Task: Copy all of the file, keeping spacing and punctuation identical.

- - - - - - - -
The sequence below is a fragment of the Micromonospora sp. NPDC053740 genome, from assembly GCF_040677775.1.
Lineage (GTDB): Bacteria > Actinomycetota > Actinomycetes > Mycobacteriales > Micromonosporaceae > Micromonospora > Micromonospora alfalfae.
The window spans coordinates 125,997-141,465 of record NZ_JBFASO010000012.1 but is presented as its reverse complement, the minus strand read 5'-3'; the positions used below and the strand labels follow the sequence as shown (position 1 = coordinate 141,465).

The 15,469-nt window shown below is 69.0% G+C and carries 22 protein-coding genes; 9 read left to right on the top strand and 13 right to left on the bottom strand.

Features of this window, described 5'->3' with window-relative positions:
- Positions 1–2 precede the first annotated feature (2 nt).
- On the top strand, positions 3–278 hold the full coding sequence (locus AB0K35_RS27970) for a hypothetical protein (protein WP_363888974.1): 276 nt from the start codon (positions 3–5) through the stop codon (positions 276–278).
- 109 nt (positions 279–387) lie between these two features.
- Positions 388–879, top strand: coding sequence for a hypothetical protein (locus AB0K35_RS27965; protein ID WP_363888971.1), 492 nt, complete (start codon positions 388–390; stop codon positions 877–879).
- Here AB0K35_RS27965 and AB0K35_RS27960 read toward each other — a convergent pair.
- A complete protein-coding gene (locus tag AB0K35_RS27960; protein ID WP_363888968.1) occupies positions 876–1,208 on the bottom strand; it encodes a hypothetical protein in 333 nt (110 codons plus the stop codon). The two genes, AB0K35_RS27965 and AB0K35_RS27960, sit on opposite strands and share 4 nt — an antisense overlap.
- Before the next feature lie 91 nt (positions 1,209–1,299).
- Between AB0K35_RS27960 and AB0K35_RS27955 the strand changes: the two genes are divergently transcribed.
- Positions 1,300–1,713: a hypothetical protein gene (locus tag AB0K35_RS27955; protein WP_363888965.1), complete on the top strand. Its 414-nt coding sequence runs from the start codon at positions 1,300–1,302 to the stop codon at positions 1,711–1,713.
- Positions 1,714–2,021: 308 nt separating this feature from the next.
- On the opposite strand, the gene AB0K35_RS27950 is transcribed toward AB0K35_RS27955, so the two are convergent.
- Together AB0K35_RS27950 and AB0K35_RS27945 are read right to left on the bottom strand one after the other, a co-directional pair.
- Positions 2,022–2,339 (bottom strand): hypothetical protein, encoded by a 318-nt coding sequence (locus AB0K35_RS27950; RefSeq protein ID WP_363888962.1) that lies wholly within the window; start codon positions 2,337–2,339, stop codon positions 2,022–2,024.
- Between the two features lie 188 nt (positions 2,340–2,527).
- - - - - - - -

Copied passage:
The sequence below is a fragment of the Micromonospora sp. NPDC053740 genome, from assembly GCF_040677775.1.
Lineage (GTDB): Bacteria > Actinomycetota > Actinomycetes > Mycobacteriales > Micromonosporaceae > Micromonospora > Micromonospora alfalfae.
The window spans coordinates 125,997-141,465 of record NZ_JBFASO010000012.1 but is presented as its reverse complement, the minus strand read 5'-3'; the positions used below and the strand labels follow the sequence as shown (position 1 = coordinate 141,465).

The 15,469-nt window shown below is 69.0% G+C and carries 22 protein-coding genes; 9 read left to right on the top strand and 13 right to left on the bottom strand.

Features of this window, described 5'->3' with window-relative positions:
- Positions 1–2 precede the first annotated feature (2 nt).
- On the top strand, positions 3–278 hold the full coding sequence (locus AB0K35_RS27970) for a hypothetical protein (protein WP_363888974.1): 276 nt from the start codon (positions 3–5) through the stop codon (positions 276–278).
- 109 nt (positions 279–387) lie between these two features.
- Positions 388–879, top strand: coding sequence for a hypothetical protein (locus AB0K35_RS27965; protein ID WP_363888971.1), 492 nt, complete (start codon positions 388–390; stop codon positions 877–879).
- Here AB0K35_RS27965 and AB0K35_RS27960 read toward each other — a convergent pair.
- A complete protein-coding gene (locus tag AB0K35_RS27960; protein ID WP_363888968.1) occupies positions 876–1,208 on the bottom strand; it encodes a hypothetical protein in 333 nt (110 codons plus the stop codon). The two genes, AB0K35_RS27965 and AB0K35_RS27960, sit on opposite strands and share 4 nt — an antisense overlap.
- Before the next feature lie 91 nt (positions 1,209–1,299).
- Between AB0K35_RS27960 and AB0K35_RS27955 the strand changes: the two genes are divergently transcribed.
- Positions 1,300–1,713: a hypothetical protein gene (locus tag AB0K35_RS27955; protein WP_363888965.1), complete on the top strand. Its 414-nt coding sequence runs from the start codon at positions 1,300–1,302 to the stop codon at positions 1,711–1,713.
- Positions 1,714–2,021: 308 nt separating this feature from the next.
- On the opposite strand, the gene AB0K35_RS27950 is transcribed toward AB0K35_RS27955, so the two are convergent.
- Together AB0K35_RS27950 and AB0K35_RS27945 are read right to left on the bottom strand one after the other, a co-directional pair.
- Positions 2,022–2,339 (bottom strand): hypothetical protein, encoded by a 318-nt coding sequence (locus AB0K35_RS27950; RefSeq protein ID WP_363888962.1) that lies wholly within the window; start codon positions 2,337–2,339, stop codon positions 2,022–2,024.
- Between the two features lie 188 nt (positions 2,340–2,527).